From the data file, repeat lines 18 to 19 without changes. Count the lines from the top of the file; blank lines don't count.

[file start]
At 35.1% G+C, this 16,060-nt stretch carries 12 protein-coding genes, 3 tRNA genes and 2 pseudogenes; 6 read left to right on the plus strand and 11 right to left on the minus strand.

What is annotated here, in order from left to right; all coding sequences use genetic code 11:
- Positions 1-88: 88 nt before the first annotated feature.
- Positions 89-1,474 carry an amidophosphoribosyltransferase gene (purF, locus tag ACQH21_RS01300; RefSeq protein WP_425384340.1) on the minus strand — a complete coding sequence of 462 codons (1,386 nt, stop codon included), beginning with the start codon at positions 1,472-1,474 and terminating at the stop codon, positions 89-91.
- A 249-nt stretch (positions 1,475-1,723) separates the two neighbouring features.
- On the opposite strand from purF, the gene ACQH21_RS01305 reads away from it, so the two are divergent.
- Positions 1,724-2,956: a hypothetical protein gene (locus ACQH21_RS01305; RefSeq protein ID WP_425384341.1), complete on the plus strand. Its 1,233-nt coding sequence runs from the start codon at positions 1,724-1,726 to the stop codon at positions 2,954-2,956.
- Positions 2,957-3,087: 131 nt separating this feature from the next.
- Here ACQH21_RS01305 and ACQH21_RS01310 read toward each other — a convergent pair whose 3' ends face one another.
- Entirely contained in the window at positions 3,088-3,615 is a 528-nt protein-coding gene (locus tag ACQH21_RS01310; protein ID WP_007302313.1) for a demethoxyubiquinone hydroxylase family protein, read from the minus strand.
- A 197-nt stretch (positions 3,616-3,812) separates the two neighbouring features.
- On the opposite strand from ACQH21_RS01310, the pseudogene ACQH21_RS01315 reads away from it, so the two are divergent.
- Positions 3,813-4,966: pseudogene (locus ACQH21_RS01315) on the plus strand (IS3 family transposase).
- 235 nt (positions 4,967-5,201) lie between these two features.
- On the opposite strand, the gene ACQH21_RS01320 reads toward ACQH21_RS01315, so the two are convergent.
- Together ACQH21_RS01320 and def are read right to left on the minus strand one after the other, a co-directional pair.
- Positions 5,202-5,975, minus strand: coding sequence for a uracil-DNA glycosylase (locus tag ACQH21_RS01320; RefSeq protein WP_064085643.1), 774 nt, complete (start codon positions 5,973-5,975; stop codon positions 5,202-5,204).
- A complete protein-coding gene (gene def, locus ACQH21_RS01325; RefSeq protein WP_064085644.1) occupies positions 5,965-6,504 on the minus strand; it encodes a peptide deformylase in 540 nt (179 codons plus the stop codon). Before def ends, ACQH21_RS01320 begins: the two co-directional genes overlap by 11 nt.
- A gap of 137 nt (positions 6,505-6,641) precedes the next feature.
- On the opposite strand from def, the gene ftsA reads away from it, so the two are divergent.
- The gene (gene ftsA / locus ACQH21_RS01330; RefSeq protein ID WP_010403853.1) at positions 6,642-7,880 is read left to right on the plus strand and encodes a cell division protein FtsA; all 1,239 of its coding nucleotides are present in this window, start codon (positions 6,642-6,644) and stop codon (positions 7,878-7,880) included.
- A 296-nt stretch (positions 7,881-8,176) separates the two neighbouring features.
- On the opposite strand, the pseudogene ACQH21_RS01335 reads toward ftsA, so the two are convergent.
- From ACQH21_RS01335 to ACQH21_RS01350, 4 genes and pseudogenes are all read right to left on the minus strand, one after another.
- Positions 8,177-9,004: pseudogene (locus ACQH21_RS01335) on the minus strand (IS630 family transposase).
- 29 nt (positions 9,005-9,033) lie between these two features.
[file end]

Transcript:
- A complete protein-coding gene (gene def, locus ACQH21_RS01325; RefSeq protein WP_064085644.1) occupies positions 5,965-6,504 on the minus strand; it encodes a peptide deformylase in 540 nt (179 codons plus the stop codon). Before def ends, ACQH21_RS01320 begins: the two co-directional genes overlap by 11 nt.
- A gap of 137 nt (positions 6,505-6,641) precedes the next feature.